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I have a compact SUV without a trailer hitch and a 65-pound (30 kg) e-bike. The e-bike is originally designed for mountain trails so I naturally want to take it up the mountain but I'm not sure how do so without damaging the vehicle. I've tried putting the bike on top of a couple of blankets but the bike starts moving around when turning or braking, which makes me worried of the car interior getting scratched over long periods of time.

What is the best way of transporting the bike inside my car? I could get a trailer hitch but would rather avoid doing so as I only need to transport 1 bike at a time. A roof rack would be out of the question as the bike is too heavy to lift up safely.

Update as requested: my car doesn't have a tow hitch receiver and installing one will cost at least $500. I'd rather not spend money needlessly if I can help it.

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    If you have to lay it on its side in the back of the car then consider taking off the left pedal and laying it left side down. It will protect the gears and the bike won't swing around on a pedal on a crank.
    – Transistor
    Aug 2 at 18:55

12 Answers 12

35

You have discovered why you commonly find MTB'ers driving small vans or old cheap estate cars. I'm driving a 10yr old Hyundai with a boot full of mud and a boot lip covered in chainring/pedal scars.

It doesn't matter how careful you try to be, eventually you'll arrive back at the car exhausted, muddy and wet at which point you make the ill advised decision to lean bike against the car. You'll scratch the paintwork, which will make you angry and flustered (since you are already exhausted), which will then cause you to gouge the boot lip and somehow get mud all over the interior roof lining.

Your pristine car will never be the same again, but you'll come to realise it really doesn't matter.

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    The conclision is not limited to biking.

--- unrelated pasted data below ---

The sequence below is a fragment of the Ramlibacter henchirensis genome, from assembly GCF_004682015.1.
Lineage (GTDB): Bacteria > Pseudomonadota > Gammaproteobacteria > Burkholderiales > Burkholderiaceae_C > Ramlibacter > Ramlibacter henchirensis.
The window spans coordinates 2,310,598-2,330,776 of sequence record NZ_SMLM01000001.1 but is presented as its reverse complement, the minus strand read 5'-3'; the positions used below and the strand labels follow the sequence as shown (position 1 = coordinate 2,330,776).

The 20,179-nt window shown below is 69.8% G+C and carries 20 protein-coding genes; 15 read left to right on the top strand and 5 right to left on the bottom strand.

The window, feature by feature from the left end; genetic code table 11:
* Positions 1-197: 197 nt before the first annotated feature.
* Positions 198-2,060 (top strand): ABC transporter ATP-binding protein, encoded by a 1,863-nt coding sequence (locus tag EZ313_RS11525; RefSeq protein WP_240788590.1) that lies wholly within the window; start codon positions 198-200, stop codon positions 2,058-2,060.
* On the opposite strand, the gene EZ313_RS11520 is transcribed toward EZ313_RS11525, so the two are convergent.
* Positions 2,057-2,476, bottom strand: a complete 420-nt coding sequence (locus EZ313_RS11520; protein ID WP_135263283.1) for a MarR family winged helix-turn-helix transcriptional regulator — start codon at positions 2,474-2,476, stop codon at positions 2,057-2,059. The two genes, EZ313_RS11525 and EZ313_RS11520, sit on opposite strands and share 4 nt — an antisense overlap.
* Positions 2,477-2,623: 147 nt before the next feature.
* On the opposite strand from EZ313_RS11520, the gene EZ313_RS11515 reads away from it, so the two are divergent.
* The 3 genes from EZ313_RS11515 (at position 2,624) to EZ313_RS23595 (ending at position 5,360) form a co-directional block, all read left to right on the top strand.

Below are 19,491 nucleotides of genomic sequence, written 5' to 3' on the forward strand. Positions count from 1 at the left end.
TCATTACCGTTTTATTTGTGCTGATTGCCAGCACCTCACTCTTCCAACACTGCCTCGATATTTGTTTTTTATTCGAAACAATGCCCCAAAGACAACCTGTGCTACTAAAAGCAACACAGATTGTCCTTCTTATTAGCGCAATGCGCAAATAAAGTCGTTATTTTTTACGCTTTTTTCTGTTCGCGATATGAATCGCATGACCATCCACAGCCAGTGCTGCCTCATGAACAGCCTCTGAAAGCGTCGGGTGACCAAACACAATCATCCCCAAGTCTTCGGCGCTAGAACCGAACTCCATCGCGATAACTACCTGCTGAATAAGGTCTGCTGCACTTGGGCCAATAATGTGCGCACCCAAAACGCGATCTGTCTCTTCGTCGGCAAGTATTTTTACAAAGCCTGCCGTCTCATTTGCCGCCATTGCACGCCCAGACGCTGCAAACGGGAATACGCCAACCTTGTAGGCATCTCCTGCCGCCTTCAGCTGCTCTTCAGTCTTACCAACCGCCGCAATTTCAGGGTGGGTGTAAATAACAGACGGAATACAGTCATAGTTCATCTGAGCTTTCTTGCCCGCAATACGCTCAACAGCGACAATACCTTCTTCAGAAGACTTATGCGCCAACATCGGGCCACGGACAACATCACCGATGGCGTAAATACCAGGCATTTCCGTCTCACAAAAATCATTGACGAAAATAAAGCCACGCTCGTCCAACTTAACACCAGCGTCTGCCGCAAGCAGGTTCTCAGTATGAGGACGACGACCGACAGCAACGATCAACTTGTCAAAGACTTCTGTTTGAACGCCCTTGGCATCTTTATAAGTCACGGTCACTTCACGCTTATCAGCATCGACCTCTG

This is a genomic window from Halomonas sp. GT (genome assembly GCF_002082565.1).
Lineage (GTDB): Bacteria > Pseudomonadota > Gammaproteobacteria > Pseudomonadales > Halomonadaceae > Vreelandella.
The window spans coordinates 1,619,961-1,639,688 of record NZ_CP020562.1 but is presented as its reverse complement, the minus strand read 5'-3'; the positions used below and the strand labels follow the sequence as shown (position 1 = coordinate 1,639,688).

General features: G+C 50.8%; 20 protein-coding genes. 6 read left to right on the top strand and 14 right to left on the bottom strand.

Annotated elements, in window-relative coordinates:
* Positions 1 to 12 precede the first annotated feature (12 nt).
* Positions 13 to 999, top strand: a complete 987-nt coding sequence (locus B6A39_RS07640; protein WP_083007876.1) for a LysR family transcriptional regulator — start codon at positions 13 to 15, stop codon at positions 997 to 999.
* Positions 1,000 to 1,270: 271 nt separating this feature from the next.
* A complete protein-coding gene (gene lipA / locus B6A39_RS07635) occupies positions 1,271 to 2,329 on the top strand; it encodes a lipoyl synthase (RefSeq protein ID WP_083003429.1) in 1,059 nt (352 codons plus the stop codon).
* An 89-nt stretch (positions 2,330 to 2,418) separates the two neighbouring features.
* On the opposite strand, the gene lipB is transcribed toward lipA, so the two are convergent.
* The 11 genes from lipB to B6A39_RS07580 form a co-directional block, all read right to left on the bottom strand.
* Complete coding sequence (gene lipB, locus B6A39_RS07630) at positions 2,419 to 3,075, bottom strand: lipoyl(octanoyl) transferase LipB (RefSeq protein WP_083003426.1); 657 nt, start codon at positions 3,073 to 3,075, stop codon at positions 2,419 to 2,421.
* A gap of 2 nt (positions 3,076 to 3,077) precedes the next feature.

– fraxinus
    Aug 2 at 12:35
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Personally, I'm using a Decathlon "Bike Transport Cover" (with cupboard made supports for the rear derailleur and the fork). A sturdier bag will be required to an ebike though - the keyword to search is bike travel bag. That requires me to unmount the two wheels, the pedals and optionally the handle bar, so I'm using that solution for multi-day trips. But the big advantage of that solution is that the bike fits on the rear seat of a regular car (VW Golf hatchback in my case), and that the "dirty work" relating to the bike parts arrangement is done outside the car.

Otherwise, "compact" SUVs comes in various sizes and shapes, and compact doesn't mean the same thing in America and other countries, so the following solution (inside rack) may not work for you, but can be interesting for reference.

Trunk bike rack.

Compared to the blanket, I like this solution because the bike is fastened and transported vertically.

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    This is genius. Best solution I've seen so far. Aug 2 at 10:37
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Personally I buy my bikes to use, not for their ornamental aesthetics, so my answer may reflect my attitude to cosmetic damage. Being a MTB bike used on trails, you also have to consider your tolerance for dirt and mud inside the vehicle.

A hitch, with a decent quality platform rack would be the best option but is not cheap. A platform rack means the bike sits on it wheels and is less likely to get shuttle rash than most other rack styles I have used.

Carrying inside the vehicle can be done if you don't rush putting the bike and taking it out oft he car, which is when most of the damage to bikes is done (other damage is shuttle rash cause by rubbing when traveling - this is lack of attention when putting the bike in/on the car) . When packing the bike, pay special attention to shock and fork stanchions, as shuttle rash to these is more than cosmetic.

Packing the car is best done as follows.

  • Before leaving home empty boot/trunk space of all items not needed.
  • If needed, lower seats to make space for bike
  • Lay down a blanket to protect he car. A thick, waterproof picnic blanket is ideal.
  • Remove wheel(s) if needed. Removing wheels lightens the bike and reduces its size, so makes it much easier to put in the car.
  • Put bike in on blanket.
  • Use bungy cords to hold bike in place. Most cars have tie points to attach. Style and length of cords largely determined by your preference and where tie points might be.
  • If the bike is lying down, cover bike with another blanket, put wheels on top of this, disks up. If its standing, hang a blanket over the wheels, lean them against the bike.
  • Arrange and bungy wheels so they do not move.

With a compact SUV and rear seats folded, you will probably find it easier to remove front wheel. If you are lucky, you will have the height to stand the bike up, then use bungies on handle bars and seat post to hold the bike in position. A standing bike can often be 'wedged' into a corner and need minimal bungies. You can often lift the back wheel in first, roll the back wheel into the corner of the boot space and wedge it there.